Fiona Connor’s art displaces the viewer in an altogether different way. Stumbling across her exact replica of a massive Rotorua motel sign, now magically relocated to Hamilton, you’d be forgiven for wondering where you were. The uncanny appearance of a site-specific sign on the wrong specific site highlights the knack both signs and sites have of leaking into each other (in our heads at least). We start sensing a motel-like ambience on a site whose function was previously unassailable. We wonder, Where are the rooms? Who are the staff? What alien creatures might find sleep and sustenance in this place? And the sign itself becomes a cast-off from some parallel universe: one where ‘trout streams’ and ‘safe play areas’ are what every lunching Tech student needs.
The visual and haptic planes of our environment frequently garner more than their fair share of attention.Richard Francis alerts us instead to the sound environments we inhabit, by capturing and manipulating the mechanical and organic noises of a site. With his live remix of Lake Rotoroa’s own special hubbub – the park pumps, skateboards, animals, insects and human chatter – Francis proposes to bring the subtle soundtrack of our public lives into sharper focus.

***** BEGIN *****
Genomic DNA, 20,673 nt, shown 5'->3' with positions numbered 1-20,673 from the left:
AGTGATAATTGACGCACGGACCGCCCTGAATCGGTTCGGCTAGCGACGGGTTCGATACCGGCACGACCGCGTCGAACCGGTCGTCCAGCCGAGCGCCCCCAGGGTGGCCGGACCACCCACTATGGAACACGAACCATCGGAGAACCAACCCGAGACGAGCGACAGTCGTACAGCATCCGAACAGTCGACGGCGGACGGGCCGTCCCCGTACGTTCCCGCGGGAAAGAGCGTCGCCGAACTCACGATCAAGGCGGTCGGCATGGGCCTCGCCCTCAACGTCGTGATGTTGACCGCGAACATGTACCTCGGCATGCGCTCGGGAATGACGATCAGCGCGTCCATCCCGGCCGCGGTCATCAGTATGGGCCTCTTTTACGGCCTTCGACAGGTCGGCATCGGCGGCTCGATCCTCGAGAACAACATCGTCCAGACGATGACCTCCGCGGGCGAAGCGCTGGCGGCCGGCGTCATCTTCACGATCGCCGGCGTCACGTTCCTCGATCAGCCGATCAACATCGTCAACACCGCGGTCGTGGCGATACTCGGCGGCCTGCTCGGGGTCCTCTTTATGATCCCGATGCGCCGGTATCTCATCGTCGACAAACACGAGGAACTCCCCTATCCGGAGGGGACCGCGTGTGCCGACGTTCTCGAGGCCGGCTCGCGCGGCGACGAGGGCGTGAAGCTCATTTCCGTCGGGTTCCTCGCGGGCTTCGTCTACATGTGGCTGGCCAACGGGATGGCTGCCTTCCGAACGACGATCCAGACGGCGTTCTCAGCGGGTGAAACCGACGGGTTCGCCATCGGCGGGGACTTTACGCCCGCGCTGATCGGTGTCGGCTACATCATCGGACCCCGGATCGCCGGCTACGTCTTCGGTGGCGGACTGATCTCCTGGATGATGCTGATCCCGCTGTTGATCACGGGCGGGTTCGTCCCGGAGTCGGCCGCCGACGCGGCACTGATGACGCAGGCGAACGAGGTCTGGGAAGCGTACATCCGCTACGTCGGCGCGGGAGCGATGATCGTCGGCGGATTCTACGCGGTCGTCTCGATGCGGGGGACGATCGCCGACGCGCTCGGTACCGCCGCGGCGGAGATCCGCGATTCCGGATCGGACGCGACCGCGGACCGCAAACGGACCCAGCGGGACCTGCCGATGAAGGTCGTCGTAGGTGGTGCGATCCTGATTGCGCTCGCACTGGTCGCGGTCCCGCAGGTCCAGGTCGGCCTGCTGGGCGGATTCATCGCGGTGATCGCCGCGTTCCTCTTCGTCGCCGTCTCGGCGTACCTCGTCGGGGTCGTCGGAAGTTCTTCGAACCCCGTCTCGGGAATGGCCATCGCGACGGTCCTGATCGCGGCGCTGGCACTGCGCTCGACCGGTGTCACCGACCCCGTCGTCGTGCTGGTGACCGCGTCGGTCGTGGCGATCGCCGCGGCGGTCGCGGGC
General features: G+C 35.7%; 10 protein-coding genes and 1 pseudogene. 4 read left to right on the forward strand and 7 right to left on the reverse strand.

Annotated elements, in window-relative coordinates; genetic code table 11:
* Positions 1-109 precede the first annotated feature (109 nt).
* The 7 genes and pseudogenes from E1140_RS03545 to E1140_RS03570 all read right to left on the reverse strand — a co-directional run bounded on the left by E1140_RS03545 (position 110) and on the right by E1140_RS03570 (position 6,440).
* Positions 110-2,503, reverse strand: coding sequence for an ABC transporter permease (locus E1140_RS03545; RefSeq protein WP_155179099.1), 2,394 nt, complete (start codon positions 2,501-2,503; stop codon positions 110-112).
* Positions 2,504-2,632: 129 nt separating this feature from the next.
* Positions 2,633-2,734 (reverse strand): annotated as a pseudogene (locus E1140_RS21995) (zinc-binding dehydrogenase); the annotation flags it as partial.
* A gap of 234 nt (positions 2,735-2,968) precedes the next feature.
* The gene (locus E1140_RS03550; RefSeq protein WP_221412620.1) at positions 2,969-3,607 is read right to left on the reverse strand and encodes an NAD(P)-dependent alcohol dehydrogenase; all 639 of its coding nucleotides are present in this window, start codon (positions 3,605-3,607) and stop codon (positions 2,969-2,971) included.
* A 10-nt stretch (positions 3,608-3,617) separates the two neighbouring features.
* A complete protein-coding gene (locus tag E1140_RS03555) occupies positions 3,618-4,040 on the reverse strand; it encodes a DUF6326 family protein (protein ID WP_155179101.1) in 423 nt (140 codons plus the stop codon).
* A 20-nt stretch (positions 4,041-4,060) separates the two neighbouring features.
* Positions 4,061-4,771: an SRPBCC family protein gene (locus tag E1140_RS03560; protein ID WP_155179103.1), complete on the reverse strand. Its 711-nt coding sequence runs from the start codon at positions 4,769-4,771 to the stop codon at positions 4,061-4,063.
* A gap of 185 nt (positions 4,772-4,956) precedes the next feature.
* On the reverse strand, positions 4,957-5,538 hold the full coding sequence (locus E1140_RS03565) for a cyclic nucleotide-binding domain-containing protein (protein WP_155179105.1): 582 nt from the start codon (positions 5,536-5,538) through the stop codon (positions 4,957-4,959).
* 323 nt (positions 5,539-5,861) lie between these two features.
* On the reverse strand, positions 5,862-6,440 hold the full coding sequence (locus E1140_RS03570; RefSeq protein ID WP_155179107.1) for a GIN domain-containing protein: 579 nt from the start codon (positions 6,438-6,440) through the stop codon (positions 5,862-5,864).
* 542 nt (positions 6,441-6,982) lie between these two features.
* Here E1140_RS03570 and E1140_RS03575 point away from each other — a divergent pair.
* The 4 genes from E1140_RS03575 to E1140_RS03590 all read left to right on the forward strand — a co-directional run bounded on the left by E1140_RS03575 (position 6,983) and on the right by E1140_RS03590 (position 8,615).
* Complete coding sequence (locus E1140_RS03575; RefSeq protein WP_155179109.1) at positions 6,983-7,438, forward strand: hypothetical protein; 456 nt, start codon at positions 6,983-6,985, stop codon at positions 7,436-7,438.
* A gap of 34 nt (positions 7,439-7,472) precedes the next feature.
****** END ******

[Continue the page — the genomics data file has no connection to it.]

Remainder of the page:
A stone’s throw from the setting of the annual Hamilton hot-air balloon festival Nicholas Spratt will be launching more than one hundred helium balloons, each printed with graffiti found on-site at Innes Common. Subverting the commercial thrust of most printed balloons these ones deliver enigmatic, anonymous ciphers to their finders, and mingle freely with signs, slogans and billboards as they mark out their random diagram of the city. Their sweet, cryptic, message-in-a-bottle mode of personalisation is the stuff of marketeers’ dreams. Yet what they celebrate and disseminate are the boasts and bravado of unknown, incompliant individuals with spray cans and magic markers in their back pockets.
Referencing ponds, waterfalls, sunsets and landscapes while recycling a shonky prop-making mode of production, Ben Tankard’s site-specific artworks borrow the faux naturalism of a film set or Vegas hotel-lobby – and still manage to emanate an eerie tranquillity. For Likes the Outdoors Tankard is giving Ramp Gallery some R&R of its own by erecting a refreshing water-feature within its walls. In a parallel, private performance Tankard is camping out while in Hamilton because, in his own words, “I love tents. It’s like being indoors when you’re outside.”
Katy Wallace’s 1.2.3. furniture – part of a larger project involving the design and rebuild of a caravan – reflects the artist’s abiding interest in redressing the way we live and interact with objects. Produced at the boundary of art and design, the modular 1.2.3. kit equips picnickers with two reclining seats and a choice of table or stool, all assembled from a single pre-cut 18mm sheet of ply. It’s self-contained, flat-packable, user-interactive, economically-viable and attractive and comfortable: a noble emblem of the ‘form follows function’ paradigm. We can only pray that all outdoor goods manufacturers will one day fall in line.
Cassandra Barnett and Lauren Winstone